The baseline survey found more than 80% of the households had Web access.
The researchers then created a password protected, Web-based intervention, called MyHealthyChild. When parents logged on to the MyHealthychild site, they were presented with a list of topics, tailored on the basis of their child’s age and data retrieved from the baseline questionnaire.
For example, only parents who identified themselves as smokers on the baseline questionnaire were given an option to learn about smoking cessation programs.
On the provider side, physicians were notified through the electronic patient chart of the health and safety topics accessed by the parents. Providers were also given access to evidence-based, effective prevention strategies and tips that they could then share with parents.
- Dimitri Christakis, MD, MPH, director, Child Health Institute, University of Washington, Children’s Hospital and Regional Medical Center
- Frederick J. Zimmerman, PhD, Child Health Institute, University of Washington
- Frederick P. Rivara, MD, MPH, Child Health Institute, University of Washington, Children’s Hospital and Regional Medical Center
- Beth Ebel, MD, MPH, MSc, Child Health Institute, University of Washington, Children’s Hospital and Regional Medical Center
The research was funded by a grant from the Agency for Healthcare Research and Quality.
About Seattle Children’s
Seattle Children’s Hospital, Foundation and Research Institute together deliver superior patient care, advance new discoveries and treatments through pediatric research, and raise funds to create better futures for patients. Consistently ranked as one of the top 10 children’s hospitals in the country by U.S. News & World Report, Seattle Children’s Hospital specializes in meeting the unique physical, emotional and developmental needs of children from infancy through young adulthood. Through the collaboration of physicians in nearly 60 pediatric subspecialties, Seattle Children’s Hospital provides inpatient, outpatient, diagnostic, surgical, rehabilitative, behavioral, and emergency and outreach services to families from around the world.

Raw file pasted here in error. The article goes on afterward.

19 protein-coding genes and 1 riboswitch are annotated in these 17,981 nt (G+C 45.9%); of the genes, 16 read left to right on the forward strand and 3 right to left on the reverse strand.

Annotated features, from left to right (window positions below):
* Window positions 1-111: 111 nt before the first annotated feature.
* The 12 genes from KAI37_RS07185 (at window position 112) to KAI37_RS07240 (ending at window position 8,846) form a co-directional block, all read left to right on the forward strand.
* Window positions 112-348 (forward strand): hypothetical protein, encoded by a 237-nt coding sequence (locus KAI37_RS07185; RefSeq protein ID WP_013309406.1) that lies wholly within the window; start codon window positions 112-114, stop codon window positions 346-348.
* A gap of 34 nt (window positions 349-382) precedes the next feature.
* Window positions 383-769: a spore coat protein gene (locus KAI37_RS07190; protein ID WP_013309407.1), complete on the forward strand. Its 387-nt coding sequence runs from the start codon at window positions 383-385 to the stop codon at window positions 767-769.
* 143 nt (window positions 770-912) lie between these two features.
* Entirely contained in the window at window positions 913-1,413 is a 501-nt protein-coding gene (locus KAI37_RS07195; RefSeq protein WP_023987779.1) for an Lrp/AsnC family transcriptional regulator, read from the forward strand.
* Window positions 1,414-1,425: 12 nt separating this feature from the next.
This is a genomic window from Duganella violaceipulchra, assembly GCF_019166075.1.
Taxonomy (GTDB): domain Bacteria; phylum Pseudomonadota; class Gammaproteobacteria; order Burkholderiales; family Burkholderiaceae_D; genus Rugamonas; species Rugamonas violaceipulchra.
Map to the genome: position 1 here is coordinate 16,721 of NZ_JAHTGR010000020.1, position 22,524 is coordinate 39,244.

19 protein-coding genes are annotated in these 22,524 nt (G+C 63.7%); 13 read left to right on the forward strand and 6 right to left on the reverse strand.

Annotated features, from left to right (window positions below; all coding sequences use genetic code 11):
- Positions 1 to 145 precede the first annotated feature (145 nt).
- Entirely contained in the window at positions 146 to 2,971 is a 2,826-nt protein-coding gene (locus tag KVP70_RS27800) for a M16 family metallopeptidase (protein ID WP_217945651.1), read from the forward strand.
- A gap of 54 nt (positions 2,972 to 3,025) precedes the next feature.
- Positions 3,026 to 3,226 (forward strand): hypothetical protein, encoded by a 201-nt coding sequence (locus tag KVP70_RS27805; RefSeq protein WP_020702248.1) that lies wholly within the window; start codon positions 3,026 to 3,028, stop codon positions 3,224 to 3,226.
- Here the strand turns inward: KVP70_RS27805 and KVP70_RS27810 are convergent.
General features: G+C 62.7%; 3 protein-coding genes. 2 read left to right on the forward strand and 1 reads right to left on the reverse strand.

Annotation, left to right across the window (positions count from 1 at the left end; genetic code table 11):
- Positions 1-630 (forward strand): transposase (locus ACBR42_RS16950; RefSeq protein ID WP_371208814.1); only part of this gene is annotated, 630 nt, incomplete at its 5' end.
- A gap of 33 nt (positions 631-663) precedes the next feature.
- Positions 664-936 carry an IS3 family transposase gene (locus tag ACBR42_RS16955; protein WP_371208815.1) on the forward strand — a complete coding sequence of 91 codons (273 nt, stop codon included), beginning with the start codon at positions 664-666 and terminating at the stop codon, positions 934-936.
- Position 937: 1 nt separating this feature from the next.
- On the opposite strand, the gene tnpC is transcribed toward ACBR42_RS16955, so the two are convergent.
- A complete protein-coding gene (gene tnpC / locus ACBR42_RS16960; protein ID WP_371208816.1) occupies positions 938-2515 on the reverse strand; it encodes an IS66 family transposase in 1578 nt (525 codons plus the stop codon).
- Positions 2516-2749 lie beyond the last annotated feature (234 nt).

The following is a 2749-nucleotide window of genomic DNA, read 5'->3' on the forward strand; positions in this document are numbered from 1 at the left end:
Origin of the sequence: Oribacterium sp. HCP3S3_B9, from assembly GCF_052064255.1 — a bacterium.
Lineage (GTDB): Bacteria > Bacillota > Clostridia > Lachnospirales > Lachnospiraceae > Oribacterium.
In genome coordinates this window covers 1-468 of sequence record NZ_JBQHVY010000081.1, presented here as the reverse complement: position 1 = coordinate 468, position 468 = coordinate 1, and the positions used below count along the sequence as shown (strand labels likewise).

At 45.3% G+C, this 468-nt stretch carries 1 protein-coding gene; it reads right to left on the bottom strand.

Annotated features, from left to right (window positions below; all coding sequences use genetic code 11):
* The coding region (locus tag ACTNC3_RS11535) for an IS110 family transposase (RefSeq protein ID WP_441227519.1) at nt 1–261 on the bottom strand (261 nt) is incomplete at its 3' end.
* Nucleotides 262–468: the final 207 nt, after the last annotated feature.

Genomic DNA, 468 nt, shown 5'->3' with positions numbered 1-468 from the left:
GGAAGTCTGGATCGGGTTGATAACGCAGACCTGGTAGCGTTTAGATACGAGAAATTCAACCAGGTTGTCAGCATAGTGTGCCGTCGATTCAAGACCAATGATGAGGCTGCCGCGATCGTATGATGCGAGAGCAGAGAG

Located in downtown Seattle’s biotech corridor, Seattle Children’s Research Institute is pushing the boundaries of medical research to find cures for pediatric diseases and improve outcomes for children all over the world. Internationally recognized investigators and staff at the research institute are advancing new discoveries in cancer, genetics, immunology, pathology, infectious disease, injury prevention, bioethics and much more.
Seattle Children’s Hospital and Research Foundation and Seattle Children’s Hospital Guild Association work together to gather community support and raise funds for uncompensated care, clinical care and research. The foundation receives nearly 80,000 gifts each year, from lemonade stand proceeds to corporate sponsorships. Seattle Children’s Hospital Guild Association is the largest all-volunteer fundraising network for any hospital in the country, serving as the umbrella organization for 450 groups of people who turn an activity they love into a fundraiser. Support from the foundation and guild association makes it possible for Seattle Children’s care and research teams to improve the health and well-being of all kids.